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Fitting Accumulator and Expansion tanks to water system

I have decided to install an accumulator and also an expansion tank in our boat's water system, hoping to gain two benefits:
1. To stop the irritating "kick" the pump makes every few minutes, which I assume is due to the water pressure falling downstream of the pump, causing it to cut in briefly to re-pressurise the system (we have to switch the pump off at night so we can get to sleep). There are no leaks in the system, so I am guessing that the pressure drop is due to water being forced the wrong way back through the pump.
2. Extend the life of the calorifier by reducing the pressure stresses on it and preventing warm water finding its way back into the cold water feed and coming out of the cold tap.
My question is about where to place the non-return valve(s). I realise I need one to isolate the expansion tank and calorifier from the pump and cold water side, but am wondering if it would make sense to fit another one between the water pump and the accumulator? I'm concerned the pressure from the accumulator will continue to force water back through the pump as well as pressurising the system as its supposed to.
Please confirm if I am right in thinking the accumulator needs pressurising to somewhere bewteen the pump's cut in and cut out pressures and the expansion tank needs pressurising to something a bit less than the pressure relief valve setting on the calorifier?
Many thanks for your advice.

Asked by: Colin Wilks  | 5.42pm, Tuesday 15 January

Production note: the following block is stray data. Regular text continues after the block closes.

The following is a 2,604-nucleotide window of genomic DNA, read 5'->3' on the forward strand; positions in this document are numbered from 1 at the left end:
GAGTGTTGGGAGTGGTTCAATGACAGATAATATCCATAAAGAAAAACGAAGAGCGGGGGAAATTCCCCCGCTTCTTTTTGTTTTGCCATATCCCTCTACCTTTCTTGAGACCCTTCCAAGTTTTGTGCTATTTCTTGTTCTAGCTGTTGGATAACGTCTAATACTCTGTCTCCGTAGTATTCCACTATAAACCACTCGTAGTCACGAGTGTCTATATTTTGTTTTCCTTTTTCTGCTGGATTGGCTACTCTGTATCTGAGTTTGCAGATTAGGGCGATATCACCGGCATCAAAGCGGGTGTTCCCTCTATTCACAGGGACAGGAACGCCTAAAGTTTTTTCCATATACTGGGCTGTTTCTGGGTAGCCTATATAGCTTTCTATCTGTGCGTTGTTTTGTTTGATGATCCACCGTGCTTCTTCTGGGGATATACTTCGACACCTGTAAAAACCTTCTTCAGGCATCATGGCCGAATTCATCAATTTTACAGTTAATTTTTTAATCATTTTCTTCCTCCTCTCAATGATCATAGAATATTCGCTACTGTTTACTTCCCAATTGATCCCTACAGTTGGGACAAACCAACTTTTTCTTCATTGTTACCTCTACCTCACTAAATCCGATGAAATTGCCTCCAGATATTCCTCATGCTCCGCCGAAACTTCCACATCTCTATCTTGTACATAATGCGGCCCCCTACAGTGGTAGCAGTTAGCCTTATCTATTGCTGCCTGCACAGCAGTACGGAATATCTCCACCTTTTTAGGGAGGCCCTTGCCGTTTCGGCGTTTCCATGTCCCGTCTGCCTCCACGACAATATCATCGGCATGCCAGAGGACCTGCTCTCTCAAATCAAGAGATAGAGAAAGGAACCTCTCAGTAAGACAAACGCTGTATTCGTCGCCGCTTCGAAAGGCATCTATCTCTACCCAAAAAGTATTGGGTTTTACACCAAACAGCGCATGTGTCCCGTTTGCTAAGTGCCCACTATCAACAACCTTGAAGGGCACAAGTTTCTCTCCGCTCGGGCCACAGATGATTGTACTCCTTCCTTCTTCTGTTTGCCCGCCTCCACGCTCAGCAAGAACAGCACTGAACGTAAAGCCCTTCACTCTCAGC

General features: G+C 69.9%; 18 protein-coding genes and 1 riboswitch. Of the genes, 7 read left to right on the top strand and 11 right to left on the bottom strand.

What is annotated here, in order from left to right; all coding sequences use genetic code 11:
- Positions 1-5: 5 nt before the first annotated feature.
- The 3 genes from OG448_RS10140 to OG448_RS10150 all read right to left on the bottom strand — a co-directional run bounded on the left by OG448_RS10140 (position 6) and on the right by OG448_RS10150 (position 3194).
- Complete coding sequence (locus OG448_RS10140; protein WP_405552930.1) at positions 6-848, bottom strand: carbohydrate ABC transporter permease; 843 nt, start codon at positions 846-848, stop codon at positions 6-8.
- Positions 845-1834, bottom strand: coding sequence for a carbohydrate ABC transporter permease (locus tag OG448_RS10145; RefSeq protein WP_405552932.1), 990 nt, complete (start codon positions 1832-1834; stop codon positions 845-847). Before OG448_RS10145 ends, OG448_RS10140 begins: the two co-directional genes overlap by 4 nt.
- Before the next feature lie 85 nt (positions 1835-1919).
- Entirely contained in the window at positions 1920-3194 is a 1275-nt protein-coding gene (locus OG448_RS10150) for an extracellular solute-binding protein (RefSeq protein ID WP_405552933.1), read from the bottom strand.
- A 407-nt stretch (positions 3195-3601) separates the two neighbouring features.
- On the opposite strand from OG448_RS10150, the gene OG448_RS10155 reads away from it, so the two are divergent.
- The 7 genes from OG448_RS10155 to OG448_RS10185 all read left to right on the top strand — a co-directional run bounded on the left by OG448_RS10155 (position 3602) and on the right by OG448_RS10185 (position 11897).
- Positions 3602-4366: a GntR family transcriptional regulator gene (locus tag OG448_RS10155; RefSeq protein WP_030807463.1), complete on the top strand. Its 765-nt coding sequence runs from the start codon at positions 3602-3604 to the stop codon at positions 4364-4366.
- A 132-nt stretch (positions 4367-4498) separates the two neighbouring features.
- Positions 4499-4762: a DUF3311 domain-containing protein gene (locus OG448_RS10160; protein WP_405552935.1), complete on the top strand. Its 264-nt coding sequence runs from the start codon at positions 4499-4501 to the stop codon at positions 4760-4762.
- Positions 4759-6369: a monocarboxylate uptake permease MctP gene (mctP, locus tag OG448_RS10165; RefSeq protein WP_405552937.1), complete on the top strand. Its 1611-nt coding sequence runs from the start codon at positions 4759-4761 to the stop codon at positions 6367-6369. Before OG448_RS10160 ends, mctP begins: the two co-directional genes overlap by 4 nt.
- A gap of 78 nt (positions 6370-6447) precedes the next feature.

WW says:

Generally, the non-return valve is in place just before the cold water entry into the calorifier: it usually means it is easier to get at as well!
Most systems do not include a second NRV, and they can reduce flow somewhat, so fitting two might not be the best possible plan. Some pumps already have a NRV fitted (so once primed, they do not have to self-prime again).
You are right in assuming that backflow through some pumps does cause a pressure drop (though not very much!): also, as the calorifier cools down as hot water is drawn off (or by natural) this reduces the volume of the hot water, which then decreases the pressure inside the system, so requiring a "top-up" from the pump. This is often the major cause of pump running.
The difference in volume between water at 80C and 20C is quite substantial and that can cause quite a few runs of the pump during the night as the pressure decreases. If the calorifier is cold, you will often find the pump stops kicking in- at least as often.
You are spot on with the pressure setting, though often it is a case of trial and error- a car-type piston pump works well and should give you the pressure you need.
Hope that helps!

Mark Langley  | 6.36PM, Tuesday 15 January

On closer reading, you say that the pump is kicking in every few minutes- it might as you suggest that the pump is failing- but also the pressure relief valve (PRV) on the calorifier might be leaking off (especially if it goes straight into the engine bilge where you might not notice it) so might be worth checking as well.
The NRV, by the way, is important to prevent contamination of the cold (drinking) water side, by warm water flowing back.

Mark Langley  | 6.39PM, Tuesday 15 January

Fitting a filter on the input side of the pump will help prevent any debris getting into the pump. If you do not have one this may be the cause of the pump valves not holding the pressure, and causing the pump to kick in.

Rupert Smedley  | 6.46PM, Tuesday 15 January

Readers say:

Thanks very much for that. There is no filter fitted before the pump and I had planned to add this whilst doing the other work. It sounds like the pump may well be failing, but I shall install in the normal way (without a second NRV) and see what happens before replacing the water pump.

Colin Wilks  | 10.07AM, Wednesday 16 January

We fitted nrv's on the non-pressure side of the pump (ie between the tank inlet and the pump) on all our hire boats to reduce the regular cut-in's. Didn't reduce flow rate and solved the problem of run-back through the pump due to wear or debris in the pump diaphram.

Cliff Eden  | 5.58PM, Monday 21 January

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